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Portugal Waldbrände zu 95 Prozent unter Kontrolle
Image: Reuters/R. Marchante

Relief as Portugal fires are 'under control'

June 22, 2017

Officials in Portugal have said the wildfires that had been raging in the middle of the country since the weekend are now under control. Sixty-four people have died and more than 200 have been left injured by the blaze.


Portugal's civil protection agency said on Thursday that it had brought under control two giant blazes that killed dozens of people and burnt out large parts of the middle of the country.

Carlos Tavares, the civil protection official leading the operations, confirmed that the wildfire spreading through Gois, located about 150 kilometers (95 miles) north of Lisbon, had been contained. A day earlier, on Wednesday, he announced that the fire at Pedrogao Grande, located about 20 kilometers away, was under control.

Read more: How climate change is increasing forest fires around the world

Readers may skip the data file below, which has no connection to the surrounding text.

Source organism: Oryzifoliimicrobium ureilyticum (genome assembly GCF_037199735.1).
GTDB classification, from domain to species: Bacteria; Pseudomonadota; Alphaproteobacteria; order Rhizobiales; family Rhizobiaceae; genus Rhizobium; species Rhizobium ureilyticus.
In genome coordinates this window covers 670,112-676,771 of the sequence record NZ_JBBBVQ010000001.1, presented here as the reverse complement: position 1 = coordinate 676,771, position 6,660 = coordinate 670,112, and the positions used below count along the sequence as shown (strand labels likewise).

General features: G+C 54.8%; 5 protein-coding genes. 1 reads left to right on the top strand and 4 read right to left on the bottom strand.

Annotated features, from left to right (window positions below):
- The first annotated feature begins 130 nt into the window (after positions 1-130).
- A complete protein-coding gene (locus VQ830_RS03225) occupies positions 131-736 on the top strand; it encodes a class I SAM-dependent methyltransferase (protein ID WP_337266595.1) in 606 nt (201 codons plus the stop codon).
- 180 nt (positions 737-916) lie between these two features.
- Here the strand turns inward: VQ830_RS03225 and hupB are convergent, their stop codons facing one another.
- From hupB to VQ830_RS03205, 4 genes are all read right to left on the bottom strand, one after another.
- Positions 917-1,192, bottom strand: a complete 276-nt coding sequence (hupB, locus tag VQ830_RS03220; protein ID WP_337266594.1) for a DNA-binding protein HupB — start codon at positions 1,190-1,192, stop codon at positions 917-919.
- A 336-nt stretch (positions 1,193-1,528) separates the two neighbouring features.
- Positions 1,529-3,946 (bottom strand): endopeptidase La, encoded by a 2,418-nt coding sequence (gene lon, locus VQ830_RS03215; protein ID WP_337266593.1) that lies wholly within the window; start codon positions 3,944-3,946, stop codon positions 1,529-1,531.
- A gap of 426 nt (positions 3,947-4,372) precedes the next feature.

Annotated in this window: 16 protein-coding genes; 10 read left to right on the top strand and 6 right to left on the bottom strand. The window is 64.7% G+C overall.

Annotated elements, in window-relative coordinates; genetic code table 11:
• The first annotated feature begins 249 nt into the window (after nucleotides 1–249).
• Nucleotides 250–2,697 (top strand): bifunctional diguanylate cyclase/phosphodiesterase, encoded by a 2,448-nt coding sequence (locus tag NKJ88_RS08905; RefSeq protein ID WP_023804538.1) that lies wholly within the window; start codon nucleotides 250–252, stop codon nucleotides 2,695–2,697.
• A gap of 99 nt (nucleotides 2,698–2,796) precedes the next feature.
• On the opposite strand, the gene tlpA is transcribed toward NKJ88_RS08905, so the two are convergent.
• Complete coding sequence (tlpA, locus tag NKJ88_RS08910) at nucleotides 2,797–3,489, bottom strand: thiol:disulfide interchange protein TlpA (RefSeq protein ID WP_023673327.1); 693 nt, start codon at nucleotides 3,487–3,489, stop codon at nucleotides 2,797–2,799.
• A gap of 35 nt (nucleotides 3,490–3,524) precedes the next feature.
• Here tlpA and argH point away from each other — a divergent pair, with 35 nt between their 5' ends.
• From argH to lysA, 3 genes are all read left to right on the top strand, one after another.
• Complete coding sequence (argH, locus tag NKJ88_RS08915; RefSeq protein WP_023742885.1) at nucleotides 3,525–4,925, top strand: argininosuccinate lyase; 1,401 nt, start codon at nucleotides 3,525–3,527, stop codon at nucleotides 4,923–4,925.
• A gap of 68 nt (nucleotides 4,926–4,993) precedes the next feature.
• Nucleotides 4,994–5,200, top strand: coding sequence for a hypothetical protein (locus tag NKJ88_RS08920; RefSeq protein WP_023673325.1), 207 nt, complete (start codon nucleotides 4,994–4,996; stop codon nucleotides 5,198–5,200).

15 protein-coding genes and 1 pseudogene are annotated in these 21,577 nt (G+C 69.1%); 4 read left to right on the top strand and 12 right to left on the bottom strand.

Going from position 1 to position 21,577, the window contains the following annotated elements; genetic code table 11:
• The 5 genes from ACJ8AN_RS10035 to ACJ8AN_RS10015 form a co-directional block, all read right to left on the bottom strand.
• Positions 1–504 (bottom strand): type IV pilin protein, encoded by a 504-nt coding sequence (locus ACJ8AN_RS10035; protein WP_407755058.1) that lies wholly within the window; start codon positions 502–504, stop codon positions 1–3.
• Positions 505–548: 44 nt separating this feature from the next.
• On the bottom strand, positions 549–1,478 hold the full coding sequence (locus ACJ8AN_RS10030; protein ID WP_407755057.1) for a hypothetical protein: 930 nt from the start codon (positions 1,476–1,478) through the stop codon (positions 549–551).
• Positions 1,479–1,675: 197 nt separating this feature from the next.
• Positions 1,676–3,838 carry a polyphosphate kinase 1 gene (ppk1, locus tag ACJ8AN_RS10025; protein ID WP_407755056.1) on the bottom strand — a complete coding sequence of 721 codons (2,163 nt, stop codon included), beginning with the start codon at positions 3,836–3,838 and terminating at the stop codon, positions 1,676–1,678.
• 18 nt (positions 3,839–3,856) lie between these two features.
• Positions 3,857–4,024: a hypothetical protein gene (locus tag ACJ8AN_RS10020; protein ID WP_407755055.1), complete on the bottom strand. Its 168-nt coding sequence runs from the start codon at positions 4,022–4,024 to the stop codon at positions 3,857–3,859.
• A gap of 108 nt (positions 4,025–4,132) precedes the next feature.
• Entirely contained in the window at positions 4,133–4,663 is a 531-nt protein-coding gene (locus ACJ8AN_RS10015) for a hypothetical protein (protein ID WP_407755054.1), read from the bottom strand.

Some 2,400 firefighters and over 20 water-dropping aircraft had been fighting the fierce fires since Saturday. Shifting winds and temperatures exceeding 40 C (104 F) saw the deadly blazes rage on for days. The two fires blackened about 40,000 hectares (99,000 acres) of woodland.

After days of sweltering temperatures, both areas are expected to be cooler over the coming days, with temperatures dropping to just under 30C.

However, Tavares urged caution, warning that some fires could resume. Hundreds of fire fighters remained on standby.

Source of fire disputed

On Wednesday, the president of Portugal's League of Fire Fighters, Jaime Marta Soares, said he believed the fire was started intentionally, contradicting earlier reports from officials.

Police chief Almeida Rodrigues had initially ruled out arson as the cause of the wildfire, first saying that it was likely caused by a tree hit by lightning, and then by dry thunderstorms.

However, Marta Soares told local media that the fire had already been burning for two hours before the storm started on Saturday. "I believe, until there is evidence to the contrary... that the fire was of criminal origin," he said.

Press reports also suggested that Portugal's fire plans had not been revised for years, despite the country having an annual wildfire season. Meanwhile, locals questioned why first responders had not been more quick to seal off the stretch of road where most of the victims eventually died.

dm/rc (AP, AFP)

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